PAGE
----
Wednesday, September 14, 2011

Does First Inventor To File REALLY favor Big Business?

Patent reform is now a reality.  The bill is in the hands of President Obama and it’s expected that it will be signed into law on Friday.  One of the significant and controversial changes in the America Invents Act is that patents will now be awarded to the first inventor to file, rather than the first inventor.  Every time first-to-file has been proposed for the U.S., many commentators would cry out that first-to-file is bad for small companies and individual inventors since large corporations have the resources needed to get applications on file fast.  Clearly, big corporations have financial resources, but does that really mean that they have an edge in a first-to-file system? 

In a race to the patent office, speed and agility will be at a premium.  Currently at many large companies, the large budget – those resources that the commentators all fear- comes with a price.   Layers of corporate bureaucracy make the process from invention to filing fairly long. Many months, sometimes years may pass before an application is filed.   For these large companies to succeed in a first-to-file paradigm, the process currently used to identify inventions, gather and evaluate invention disclosures from inventors, approve a disclosure for filing, prepare the application, and approve the application for filing need to be reviewed and streamlined.   These companies are currently built for power, not speed, and need to change their thinking or suffer a disadvantage in the first-to-file system. 

In contrast, small companies, should be able to move quickly to get applications for important inventions on file.  Budget will, of course, play a part in the decision to move forward, but its certainly not the only (or main) factor that will determine who has the advantage in the new first inventor to file paradigm.  The reduced patent office fees available for small entities, the strategic use of provisional patent applications, and a lower cost “Track 3” filing system that will  be rolled out by the patent office that will allow applicants to pay a lower fee to file while deferring examination for a later date, should provide small entities with the tools needed to insure that the first inventor to file system serves them well.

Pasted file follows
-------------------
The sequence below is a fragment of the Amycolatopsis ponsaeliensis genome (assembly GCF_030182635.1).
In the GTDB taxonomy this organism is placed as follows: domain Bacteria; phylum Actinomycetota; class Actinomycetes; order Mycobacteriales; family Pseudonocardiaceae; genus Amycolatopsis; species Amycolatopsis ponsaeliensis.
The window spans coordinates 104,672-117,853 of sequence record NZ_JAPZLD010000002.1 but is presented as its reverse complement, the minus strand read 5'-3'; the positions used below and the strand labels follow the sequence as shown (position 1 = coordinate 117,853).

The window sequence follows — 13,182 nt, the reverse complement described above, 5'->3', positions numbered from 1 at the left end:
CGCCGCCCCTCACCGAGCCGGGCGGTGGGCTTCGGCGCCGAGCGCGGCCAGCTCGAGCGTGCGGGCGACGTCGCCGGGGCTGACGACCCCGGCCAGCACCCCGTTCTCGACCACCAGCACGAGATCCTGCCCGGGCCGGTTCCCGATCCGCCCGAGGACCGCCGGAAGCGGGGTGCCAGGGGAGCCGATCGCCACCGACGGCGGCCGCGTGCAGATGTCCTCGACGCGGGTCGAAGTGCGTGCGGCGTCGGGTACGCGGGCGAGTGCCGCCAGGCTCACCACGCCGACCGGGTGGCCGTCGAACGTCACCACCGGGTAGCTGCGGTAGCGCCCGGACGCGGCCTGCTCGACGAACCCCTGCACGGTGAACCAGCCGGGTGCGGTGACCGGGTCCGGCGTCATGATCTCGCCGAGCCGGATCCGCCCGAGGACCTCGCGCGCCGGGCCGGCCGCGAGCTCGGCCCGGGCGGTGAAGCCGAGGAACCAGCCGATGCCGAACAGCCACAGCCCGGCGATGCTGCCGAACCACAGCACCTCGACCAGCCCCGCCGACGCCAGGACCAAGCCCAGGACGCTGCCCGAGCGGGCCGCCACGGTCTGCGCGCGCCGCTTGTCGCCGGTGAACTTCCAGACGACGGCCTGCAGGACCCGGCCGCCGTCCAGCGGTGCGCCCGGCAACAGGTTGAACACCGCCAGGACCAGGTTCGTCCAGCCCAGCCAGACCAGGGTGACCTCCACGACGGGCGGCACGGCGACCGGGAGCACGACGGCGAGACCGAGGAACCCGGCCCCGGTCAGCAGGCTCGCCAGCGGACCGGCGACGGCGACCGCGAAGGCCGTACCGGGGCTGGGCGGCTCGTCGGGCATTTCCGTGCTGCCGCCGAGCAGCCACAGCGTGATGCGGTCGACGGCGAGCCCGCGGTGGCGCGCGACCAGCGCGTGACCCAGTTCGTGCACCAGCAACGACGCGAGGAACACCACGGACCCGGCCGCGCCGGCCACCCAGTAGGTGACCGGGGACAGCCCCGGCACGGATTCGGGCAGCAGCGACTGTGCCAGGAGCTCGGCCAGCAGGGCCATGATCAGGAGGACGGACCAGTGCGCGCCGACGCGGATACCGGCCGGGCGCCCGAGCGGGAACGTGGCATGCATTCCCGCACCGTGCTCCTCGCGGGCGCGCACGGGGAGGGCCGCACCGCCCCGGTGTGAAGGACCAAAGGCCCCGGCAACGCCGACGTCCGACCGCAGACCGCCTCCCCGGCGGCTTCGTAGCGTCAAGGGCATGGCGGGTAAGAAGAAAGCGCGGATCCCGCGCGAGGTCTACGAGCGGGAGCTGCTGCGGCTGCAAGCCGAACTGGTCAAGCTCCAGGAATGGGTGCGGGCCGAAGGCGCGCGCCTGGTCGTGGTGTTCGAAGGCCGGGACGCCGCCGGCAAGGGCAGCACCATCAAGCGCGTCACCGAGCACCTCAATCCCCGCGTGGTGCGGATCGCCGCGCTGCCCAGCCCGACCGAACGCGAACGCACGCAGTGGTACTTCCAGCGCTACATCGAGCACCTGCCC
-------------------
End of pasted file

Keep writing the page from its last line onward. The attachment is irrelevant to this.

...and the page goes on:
In short, I don’t believe that the first inventor to file system will inherently favor big entities over small.  It will ultimately favor those that adapt best to the new system.  Ladies and gentleman, start your engines – the race to the patent office is on.


  1. Great points, Paul. If you add your comments (on LinkedIn) about the costs of interference practice, the argument is even more convincing. I too am reluctant to describe the AIA changes overall as "good" or "bad" for anyone at this point, especially considering the total rewrite of 102. The ramifications of the new 102 are going to take a while to work out.

  2. Thanks, Allison. I agree, it will take time for us all to fully appreciate the impact of these changes and how best to take advantage of the new law for all clients, regardless of size.